Molin Cheng After reading these two articles we can see each of them use a different way to improve ethylene yield. The two have the same goal, but also has a conflict theory and each of them have its advantages and disadvantages.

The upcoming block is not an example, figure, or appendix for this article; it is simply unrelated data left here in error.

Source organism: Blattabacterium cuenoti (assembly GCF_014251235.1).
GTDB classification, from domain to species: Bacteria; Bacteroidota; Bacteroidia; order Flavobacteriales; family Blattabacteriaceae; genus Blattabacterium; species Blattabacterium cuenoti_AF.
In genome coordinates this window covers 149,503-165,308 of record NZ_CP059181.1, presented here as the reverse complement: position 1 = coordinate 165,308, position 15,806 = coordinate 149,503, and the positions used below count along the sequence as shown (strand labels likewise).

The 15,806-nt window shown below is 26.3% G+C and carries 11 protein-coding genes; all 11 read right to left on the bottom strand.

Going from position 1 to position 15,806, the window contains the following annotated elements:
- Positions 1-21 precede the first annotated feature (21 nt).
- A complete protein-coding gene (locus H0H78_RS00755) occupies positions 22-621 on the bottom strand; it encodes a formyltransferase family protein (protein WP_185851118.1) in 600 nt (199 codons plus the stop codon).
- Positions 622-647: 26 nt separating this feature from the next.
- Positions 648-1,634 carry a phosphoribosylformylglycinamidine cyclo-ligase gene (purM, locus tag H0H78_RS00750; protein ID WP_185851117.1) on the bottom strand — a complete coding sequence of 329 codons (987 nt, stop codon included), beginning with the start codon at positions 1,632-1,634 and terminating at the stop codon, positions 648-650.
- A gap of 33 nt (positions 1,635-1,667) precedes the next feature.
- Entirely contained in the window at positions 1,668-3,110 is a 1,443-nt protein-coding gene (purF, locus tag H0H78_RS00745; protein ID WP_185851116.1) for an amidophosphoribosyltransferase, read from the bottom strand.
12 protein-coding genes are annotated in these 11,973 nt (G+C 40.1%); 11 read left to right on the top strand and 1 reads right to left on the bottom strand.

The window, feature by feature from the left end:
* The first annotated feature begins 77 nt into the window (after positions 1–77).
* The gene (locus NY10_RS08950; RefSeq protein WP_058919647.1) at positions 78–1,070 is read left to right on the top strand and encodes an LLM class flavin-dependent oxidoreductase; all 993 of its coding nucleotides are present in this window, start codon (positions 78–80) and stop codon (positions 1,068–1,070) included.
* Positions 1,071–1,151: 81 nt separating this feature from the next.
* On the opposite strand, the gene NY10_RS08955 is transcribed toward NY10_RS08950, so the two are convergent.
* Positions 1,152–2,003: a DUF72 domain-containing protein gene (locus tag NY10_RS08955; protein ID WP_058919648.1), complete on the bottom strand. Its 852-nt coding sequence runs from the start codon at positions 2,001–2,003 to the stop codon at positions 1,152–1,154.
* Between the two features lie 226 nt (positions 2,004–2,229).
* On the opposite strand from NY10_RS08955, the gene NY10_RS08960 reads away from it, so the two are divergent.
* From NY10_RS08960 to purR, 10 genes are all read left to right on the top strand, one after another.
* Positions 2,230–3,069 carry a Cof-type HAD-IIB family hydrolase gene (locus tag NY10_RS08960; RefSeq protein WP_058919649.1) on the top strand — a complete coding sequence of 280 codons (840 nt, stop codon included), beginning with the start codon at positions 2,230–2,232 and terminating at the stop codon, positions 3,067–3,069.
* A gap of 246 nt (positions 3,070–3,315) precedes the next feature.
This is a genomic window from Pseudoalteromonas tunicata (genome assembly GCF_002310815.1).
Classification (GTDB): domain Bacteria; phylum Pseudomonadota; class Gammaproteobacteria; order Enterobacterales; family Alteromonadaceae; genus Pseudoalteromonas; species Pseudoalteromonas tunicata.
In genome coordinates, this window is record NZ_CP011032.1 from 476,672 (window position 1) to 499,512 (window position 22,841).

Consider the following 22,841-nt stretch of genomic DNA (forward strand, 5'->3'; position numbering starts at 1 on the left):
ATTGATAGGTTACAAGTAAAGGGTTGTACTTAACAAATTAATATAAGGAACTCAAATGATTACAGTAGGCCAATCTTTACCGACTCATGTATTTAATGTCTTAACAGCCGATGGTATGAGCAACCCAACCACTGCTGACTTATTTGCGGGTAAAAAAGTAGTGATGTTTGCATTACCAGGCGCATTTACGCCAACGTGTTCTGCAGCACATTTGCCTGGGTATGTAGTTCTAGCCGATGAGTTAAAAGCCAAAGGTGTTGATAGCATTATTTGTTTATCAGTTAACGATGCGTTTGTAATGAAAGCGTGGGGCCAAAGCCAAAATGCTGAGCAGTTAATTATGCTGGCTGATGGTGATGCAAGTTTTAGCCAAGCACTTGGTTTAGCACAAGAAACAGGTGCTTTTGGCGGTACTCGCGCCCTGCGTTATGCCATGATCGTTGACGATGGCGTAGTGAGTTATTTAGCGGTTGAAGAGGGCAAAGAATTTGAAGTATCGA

First, let’s talk about the article “Oxidative Pyrolysis of Ethane”, which assumes that the effects of the oxygen addition can be beneficial to industrial crack in three manners: decreased residence time or increased throughput, higher severity, or reduced tubeskin temperature and longer coil lifetime. After the experiment, the author gets with that the addition of oxygen increases the ethane conversion. The ethylene yields decrease slightly at the feed oxygen compositions higher than 5mol%, which is the result of a slight decrease in ethylene selectivity and most of the oxygen is converted to CO. Then, a computer modeling simulations showed that the oxygen addition has a large impact on the heat effect of the cracking reaction, that means the residence time can be lowered, the severity of ethane cracking can be further increased and the tubeskin temperatures can be lowered. In brief, the addition of oxygen can increased the ethane conversion and with the heat effect of the cracking reaction we can extended operation cycle time and coil lifetime, however the ethylene yields decrease after the oxygen compositions higher than 5mol% and will generate a lot of CO. Then, we talk about another article “High Selectivities To Ethylene By Partial Oxidation Of Ethane”. The author made an experiment to show that with the combination of Pt-Sn and amounts of H2, we can get a very high selectivity to the ethylene, more efficient energy use and less pollution. But it still has some problems about the reaction conditions. Because H2/O2 mixtures are flammable or explosive over a wide range of compositions, it make the experiment very dangerous, and we must have new technologies for chemical synthesis by suitable design of